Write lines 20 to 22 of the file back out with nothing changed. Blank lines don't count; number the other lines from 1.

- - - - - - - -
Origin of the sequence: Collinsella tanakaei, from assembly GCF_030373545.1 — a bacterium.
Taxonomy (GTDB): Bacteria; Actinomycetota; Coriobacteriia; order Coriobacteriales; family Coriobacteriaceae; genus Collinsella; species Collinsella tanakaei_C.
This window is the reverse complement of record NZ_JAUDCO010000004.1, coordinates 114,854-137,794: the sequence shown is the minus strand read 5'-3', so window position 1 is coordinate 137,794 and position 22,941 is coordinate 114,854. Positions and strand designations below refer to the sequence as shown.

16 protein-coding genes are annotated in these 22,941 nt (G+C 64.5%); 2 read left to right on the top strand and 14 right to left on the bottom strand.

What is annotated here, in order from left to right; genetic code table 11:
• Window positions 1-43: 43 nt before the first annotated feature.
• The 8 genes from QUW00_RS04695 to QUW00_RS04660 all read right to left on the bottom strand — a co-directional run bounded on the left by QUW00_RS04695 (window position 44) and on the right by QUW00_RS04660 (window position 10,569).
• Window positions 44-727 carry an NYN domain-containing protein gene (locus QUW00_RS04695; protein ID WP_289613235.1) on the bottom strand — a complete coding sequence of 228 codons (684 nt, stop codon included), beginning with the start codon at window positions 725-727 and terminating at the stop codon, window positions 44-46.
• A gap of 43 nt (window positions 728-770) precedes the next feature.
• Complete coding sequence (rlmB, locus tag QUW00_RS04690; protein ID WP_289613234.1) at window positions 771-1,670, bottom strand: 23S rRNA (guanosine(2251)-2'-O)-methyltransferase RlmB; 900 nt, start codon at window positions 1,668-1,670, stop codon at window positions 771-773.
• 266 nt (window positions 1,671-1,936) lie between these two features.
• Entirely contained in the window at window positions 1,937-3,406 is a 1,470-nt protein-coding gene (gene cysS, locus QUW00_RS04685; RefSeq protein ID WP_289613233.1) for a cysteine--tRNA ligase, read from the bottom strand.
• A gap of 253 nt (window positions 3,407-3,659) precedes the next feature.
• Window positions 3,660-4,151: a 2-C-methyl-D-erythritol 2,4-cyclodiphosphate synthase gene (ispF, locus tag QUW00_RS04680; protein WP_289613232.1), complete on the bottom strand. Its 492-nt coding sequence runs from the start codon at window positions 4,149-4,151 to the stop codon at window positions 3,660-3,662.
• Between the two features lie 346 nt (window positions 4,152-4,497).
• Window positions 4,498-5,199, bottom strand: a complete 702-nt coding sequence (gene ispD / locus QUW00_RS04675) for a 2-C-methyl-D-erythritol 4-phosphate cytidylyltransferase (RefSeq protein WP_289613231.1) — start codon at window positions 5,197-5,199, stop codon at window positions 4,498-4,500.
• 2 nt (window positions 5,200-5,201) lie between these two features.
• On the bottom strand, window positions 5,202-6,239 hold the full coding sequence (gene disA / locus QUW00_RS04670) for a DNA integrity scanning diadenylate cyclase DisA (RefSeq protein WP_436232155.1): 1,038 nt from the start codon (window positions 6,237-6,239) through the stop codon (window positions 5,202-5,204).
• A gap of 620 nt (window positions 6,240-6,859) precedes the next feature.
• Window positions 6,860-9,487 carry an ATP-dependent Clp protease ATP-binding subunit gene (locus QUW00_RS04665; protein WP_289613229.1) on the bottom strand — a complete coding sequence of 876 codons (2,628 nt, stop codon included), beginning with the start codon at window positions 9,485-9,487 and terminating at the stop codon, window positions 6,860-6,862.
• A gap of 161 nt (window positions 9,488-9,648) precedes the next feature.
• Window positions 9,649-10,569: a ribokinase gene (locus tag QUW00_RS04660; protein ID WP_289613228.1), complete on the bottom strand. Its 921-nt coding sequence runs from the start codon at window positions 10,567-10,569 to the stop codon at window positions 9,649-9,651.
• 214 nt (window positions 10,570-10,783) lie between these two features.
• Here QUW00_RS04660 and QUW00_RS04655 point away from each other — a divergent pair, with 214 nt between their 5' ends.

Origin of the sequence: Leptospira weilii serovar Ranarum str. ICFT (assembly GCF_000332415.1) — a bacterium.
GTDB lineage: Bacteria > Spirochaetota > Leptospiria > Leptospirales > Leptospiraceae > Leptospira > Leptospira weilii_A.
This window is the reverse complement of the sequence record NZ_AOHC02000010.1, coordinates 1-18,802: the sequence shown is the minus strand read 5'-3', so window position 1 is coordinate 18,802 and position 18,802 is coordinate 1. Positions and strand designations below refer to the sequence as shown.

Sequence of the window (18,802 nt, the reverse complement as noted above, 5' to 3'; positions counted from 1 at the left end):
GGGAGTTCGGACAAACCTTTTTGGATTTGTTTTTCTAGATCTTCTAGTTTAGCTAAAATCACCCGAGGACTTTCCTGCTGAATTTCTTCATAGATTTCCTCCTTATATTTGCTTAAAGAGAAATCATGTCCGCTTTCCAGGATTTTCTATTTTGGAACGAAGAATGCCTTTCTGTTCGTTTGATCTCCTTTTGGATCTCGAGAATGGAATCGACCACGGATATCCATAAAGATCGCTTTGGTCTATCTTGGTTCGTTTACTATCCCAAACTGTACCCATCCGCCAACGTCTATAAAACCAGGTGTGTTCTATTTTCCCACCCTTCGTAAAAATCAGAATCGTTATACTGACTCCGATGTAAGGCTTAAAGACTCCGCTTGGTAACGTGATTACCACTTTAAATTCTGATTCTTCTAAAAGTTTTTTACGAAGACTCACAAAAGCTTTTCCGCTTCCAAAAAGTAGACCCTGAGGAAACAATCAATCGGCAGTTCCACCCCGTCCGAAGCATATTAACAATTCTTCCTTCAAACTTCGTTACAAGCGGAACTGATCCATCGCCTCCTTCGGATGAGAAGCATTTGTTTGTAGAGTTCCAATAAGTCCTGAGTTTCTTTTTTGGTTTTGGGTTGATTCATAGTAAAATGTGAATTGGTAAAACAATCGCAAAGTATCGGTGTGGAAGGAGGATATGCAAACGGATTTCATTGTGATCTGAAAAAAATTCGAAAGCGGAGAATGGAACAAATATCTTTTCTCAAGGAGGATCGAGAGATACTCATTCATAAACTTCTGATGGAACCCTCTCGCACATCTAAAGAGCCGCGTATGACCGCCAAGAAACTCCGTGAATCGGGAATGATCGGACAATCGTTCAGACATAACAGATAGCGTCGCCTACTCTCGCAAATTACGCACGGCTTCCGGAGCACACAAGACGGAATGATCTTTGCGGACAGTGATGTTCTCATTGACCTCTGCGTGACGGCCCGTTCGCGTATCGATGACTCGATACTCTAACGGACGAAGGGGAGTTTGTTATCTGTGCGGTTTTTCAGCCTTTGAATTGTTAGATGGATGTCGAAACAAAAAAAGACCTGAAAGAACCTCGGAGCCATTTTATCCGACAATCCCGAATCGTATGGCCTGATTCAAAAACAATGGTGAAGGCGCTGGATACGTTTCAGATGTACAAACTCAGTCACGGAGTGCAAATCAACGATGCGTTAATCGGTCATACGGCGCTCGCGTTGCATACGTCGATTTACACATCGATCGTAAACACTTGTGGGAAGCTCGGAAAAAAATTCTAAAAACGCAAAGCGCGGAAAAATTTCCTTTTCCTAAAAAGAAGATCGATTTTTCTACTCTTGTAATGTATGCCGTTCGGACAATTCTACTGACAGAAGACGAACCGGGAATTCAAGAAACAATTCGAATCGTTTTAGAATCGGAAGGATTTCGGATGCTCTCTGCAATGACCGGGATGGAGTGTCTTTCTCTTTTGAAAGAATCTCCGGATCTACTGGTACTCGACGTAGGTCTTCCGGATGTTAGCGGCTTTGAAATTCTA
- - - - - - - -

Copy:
• Window positions 6,860-9,487 carry an ATP-dependent Clp protease ATP-binding subunit gene (locus QUW00_RS04665; protein WP_289613229.1) on the bottom strand — a complete coding sequence of 876 codons (2,628 nt, stop codon included), beginning with the start codon at window positions 9,485-9,487 and terminating at the stop codon, window positions 6,860-6,862.
• A gap of 161 nt (window positions 9,488-9,648) precedes the next feature.
• Window positions 9,649-10,569: a ribokinase gene (locus tag QUW00_RS04660; protein ID WP_289613228.1), complete on the bottom strand. Its 921-nt coding sequence runs from the start codon at window positions 10,567-10,569 to the stop codon at window positions 9,649-9,651.